Armstrong Economics Blog/European Union
Re-Posted Oct 17, 2018 by Martin Armstrong
The Italian Government has gone and adopted the controversial draft budget for the coming financial year. Prime Minister Giuseppe Conte said that the budget plan would keep the government’s promises, and keep the public finances in order. The government has now forwarded the draft to the EU Commission in Brussels for consideration. This is where we will see the clash of cultures between the people and austerity that focuses on the debt holders – not the people.
What is unique in this budget is the introduction of a basic income for the poor, an earlier retirement age promised during the elections, and tax relief for the self-employed. The losers will be the Banks who lose tax breaks. In order to finance these costly campaign promises, the government plans a significantly higher level of new debt in 2019 than had been promised by the previous government. Therein lies the clash with Brussels as Italy embarks on a confrontation course with the EU.
Under the EU rules, the upper limit for the debt ratio of no more than 60% GDP is the criteria set by austerity. Italy is already sitting on a debt of more than 130%. Only Greece comes in the Eurozone on an even high percentage ratio. Economy Minister Giuseppe Tria made a public statement that he was confident that he could explain the budget to the European Commission. Italy must increase its spending to get the economy off the ground. The deficit target of 2.4% of GDP is “normal”. He has publicly stated that the “idea that this budget could blow up Europe is completely unfounded.”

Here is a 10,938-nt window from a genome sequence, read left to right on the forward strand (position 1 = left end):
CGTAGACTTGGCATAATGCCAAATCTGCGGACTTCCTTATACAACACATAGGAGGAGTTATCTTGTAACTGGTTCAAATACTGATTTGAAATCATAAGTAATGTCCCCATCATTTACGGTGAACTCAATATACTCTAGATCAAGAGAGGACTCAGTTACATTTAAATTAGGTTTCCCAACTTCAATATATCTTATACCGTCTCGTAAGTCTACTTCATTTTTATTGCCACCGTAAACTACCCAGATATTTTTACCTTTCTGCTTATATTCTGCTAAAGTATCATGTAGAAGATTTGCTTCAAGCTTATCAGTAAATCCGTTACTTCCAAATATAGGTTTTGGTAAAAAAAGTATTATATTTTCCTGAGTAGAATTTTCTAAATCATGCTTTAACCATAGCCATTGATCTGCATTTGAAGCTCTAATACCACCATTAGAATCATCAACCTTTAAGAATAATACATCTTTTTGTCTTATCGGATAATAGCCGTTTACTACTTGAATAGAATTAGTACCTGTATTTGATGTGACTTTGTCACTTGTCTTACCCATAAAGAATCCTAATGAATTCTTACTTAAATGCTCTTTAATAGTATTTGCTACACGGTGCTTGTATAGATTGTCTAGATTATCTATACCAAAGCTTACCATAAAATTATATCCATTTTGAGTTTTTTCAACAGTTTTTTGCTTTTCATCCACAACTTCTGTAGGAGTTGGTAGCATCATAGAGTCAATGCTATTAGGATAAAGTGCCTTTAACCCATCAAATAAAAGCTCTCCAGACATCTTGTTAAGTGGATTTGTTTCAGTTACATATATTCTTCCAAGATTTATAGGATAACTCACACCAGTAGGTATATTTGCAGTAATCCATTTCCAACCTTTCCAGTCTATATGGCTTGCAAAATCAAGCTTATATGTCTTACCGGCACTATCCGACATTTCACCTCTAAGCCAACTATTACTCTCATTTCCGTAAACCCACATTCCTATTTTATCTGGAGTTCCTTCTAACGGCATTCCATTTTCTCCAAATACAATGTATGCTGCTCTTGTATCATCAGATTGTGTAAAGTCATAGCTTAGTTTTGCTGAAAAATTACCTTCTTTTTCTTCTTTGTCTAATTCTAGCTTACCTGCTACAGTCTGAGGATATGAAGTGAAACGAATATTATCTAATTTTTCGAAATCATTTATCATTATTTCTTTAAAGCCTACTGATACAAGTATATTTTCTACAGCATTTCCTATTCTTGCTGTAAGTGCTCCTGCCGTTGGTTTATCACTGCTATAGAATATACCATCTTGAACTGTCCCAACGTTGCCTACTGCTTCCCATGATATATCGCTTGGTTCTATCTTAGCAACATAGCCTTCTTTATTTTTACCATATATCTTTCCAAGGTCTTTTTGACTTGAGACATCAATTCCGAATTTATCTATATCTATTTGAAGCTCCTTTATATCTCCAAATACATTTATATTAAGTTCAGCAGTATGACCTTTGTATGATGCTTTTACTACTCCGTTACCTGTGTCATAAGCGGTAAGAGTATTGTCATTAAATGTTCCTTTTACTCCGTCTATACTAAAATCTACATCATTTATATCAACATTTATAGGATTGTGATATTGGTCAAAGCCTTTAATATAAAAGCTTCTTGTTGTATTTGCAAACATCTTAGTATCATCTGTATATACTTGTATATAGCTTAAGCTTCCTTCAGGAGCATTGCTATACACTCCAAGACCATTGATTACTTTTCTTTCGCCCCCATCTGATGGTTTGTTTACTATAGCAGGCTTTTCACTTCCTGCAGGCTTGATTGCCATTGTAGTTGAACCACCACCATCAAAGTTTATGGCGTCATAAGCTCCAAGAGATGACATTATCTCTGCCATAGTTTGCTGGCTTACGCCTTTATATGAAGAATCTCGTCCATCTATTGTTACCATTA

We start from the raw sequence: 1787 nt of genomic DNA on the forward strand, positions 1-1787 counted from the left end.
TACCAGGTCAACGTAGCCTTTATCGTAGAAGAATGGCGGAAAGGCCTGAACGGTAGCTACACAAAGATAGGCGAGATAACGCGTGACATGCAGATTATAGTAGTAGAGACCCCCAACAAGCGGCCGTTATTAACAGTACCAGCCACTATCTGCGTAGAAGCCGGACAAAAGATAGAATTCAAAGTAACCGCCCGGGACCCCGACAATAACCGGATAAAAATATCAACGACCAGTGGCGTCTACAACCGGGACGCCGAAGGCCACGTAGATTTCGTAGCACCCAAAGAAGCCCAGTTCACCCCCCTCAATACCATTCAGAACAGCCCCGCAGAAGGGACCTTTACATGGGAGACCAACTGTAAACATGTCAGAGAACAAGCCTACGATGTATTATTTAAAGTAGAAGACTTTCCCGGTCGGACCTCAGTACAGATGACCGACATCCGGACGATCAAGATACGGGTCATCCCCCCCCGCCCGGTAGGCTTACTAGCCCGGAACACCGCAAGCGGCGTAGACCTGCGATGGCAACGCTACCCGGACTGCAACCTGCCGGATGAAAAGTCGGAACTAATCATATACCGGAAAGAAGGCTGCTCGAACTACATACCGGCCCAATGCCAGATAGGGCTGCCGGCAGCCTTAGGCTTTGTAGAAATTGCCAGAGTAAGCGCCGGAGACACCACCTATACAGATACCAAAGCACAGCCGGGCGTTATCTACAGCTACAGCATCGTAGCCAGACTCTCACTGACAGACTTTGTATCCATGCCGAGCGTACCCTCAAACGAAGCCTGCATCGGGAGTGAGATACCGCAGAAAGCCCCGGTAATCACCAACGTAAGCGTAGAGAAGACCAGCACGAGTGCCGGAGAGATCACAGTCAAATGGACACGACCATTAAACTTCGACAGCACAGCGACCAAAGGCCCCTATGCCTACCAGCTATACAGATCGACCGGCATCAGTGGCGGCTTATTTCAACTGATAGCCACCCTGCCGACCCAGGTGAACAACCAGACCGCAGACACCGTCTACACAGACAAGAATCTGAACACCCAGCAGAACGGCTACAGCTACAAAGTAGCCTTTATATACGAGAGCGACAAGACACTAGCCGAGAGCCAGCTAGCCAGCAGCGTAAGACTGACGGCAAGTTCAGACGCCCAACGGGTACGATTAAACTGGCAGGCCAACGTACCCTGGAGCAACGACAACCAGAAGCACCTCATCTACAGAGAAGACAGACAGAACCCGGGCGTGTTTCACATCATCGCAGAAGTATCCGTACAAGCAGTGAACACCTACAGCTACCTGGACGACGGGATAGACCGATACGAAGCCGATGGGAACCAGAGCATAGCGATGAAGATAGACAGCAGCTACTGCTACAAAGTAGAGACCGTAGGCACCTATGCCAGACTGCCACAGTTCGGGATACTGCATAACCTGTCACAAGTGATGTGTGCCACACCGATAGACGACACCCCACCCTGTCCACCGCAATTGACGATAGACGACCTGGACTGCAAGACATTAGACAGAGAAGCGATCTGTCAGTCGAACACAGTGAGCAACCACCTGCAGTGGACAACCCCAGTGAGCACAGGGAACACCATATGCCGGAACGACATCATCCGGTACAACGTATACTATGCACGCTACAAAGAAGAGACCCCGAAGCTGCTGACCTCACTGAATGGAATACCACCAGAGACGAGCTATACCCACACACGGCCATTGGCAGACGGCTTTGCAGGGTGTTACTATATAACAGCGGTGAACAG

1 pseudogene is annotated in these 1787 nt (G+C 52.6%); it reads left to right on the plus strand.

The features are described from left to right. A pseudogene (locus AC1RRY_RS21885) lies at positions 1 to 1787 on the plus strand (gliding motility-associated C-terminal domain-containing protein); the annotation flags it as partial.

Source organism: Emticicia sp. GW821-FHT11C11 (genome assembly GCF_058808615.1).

The economic guidelines of austerity are completely unreasonable. In joining the Eurozone, the German debt converted with no appreciable impact. In southern Europe, converting their past debts to Euro doubled their “real” past debt obligations. Previously, their currencies naturally depreciated ensuring that debt repayment was always with cheap currencies. Under the Euro scheme, the rise in the Euro from 80 cents to $1.60 imposed a tremendous deflationary wave upon southern Europe from which the damage has been inescapable